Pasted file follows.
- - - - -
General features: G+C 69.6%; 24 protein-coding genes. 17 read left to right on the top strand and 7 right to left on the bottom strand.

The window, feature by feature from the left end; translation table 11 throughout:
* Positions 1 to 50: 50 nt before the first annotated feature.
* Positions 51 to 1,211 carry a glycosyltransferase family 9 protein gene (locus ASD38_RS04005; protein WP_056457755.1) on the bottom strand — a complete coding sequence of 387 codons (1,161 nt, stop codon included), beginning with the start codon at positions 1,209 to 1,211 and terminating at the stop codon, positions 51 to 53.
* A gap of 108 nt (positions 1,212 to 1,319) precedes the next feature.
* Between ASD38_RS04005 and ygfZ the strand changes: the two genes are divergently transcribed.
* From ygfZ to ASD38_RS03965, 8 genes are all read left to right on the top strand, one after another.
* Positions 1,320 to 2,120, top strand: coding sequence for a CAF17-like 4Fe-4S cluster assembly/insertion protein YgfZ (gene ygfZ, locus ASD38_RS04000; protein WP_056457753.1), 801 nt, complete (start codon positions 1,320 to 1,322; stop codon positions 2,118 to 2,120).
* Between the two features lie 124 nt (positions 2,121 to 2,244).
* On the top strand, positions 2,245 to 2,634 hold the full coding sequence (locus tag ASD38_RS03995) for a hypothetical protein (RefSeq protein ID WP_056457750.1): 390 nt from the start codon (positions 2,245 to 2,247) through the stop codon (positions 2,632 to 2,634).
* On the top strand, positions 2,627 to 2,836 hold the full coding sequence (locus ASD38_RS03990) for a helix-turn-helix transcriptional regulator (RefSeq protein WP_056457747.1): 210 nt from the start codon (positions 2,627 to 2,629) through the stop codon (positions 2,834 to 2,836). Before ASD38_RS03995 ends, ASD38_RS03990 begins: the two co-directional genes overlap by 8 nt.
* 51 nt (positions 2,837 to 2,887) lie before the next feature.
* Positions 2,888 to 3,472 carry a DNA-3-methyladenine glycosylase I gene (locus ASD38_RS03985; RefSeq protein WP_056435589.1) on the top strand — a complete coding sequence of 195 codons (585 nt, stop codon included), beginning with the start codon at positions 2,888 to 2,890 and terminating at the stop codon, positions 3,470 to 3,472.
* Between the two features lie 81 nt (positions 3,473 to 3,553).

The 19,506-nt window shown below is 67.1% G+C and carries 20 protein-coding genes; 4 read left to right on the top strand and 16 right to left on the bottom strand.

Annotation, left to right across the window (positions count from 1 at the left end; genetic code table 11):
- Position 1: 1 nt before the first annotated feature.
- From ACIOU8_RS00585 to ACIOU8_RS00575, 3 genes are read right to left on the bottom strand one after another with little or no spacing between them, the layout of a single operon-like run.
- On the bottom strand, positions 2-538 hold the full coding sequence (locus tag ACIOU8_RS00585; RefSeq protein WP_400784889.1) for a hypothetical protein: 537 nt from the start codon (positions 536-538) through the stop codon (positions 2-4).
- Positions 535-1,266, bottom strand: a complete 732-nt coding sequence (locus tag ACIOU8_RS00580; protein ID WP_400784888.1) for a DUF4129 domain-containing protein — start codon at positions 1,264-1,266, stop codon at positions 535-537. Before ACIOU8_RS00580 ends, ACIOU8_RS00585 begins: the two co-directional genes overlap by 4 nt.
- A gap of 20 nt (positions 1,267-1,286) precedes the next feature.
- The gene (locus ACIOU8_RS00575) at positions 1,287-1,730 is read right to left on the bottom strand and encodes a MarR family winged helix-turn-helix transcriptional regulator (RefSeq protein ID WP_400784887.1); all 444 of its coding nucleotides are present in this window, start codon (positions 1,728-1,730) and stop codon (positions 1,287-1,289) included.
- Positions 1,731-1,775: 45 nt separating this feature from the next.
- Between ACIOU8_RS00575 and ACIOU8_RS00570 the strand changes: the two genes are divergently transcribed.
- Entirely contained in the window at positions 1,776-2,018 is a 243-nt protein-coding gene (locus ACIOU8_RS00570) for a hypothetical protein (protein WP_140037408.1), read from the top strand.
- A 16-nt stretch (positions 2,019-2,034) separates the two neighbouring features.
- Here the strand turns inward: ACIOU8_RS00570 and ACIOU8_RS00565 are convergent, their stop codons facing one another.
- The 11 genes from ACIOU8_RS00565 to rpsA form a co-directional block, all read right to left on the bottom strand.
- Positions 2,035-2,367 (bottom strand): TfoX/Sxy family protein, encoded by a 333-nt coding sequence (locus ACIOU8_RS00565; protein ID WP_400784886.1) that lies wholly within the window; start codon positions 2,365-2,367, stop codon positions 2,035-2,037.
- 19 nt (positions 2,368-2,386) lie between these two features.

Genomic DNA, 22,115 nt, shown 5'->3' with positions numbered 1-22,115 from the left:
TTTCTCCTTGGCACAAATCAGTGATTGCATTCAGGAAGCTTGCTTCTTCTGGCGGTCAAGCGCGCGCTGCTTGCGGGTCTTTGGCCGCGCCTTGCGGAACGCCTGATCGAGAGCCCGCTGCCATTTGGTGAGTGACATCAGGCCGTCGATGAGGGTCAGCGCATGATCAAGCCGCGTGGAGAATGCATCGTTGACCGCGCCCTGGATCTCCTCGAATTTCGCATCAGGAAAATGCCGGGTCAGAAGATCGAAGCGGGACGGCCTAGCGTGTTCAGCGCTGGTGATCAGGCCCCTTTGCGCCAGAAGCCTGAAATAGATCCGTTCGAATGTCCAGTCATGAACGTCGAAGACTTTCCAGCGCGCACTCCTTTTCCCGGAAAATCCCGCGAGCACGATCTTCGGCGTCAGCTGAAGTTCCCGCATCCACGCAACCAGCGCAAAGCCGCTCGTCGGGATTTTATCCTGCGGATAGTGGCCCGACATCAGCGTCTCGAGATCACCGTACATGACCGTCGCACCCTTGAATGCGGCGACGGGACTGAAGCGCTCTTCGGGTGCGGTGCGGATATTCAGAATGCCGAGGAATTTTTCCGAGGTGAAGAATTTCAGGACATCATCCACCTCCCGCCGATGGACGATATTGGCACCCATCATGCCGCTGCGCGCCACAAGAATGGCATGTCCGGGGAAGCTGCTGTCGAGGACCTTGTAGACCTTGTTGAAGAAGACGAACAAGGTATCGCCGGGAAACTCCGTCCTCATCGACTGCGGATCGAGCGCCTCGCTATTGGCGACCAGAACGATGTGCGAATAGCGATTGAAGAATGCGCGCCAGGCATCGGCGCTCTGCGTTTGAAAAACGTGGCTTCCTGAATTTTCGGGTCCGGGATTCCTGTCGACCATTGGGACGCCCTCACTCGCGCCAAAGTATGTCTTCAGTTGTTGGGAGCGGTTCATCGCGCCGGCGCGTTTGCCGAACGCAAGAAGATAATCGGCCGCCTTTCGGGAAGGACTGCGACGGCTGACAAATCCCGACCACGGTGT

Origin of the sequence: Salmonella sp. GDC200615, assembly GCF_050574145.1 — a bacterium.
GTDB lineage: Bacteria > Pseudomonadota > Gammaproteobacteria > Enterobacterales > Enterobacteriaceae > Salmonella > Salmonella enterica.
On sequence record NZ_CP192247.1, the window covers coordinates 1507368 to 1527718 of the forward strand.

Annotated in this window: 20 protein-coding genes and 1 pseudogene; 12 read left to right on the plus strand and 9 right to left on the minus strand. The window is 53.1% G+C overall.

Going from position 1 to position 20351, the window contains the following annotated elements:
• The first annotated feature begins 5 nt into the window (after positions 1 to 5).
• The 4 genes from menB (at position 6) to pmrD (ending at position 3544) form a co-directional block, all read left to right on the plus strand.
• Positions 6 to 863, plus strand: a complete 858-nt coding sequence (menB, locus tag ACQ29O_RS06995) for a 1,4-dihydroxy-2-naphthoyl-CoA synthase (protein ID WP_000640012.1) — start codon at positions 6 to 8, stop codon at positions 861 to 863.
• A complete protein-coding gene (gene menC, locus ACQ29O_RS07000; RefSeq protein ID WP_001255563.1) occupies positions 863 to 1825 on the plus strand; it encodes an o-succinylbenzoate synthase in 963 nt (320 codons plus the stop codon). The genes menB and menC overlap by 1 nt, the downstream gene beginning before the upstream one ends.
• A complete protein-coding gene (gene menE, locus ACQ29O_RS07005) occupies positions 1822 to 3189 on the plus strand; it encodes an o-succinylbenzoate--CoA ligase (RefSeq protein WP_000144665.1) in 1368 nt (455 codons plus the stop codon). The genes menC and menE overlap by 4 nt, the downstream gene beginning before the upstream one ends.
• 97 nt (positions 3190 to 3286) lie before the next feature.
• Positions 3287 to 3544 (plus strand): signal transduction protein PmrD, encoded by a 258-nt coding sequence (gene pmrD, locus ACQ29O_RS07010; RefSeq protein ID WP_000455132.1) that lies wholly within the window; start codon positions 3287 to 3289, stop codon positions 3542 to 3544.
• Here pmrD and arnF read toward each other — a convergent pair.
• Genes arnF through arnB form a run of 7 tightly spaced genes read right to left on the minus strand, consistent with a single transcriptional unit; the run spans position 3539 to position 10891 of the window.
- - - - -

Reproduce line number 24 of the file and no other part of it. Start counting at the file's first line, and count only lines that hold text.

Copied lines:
- Between ACIOU8_RS00575 and ACIOU8_RS00570 the strand changes: the two genes are divergently transcribed.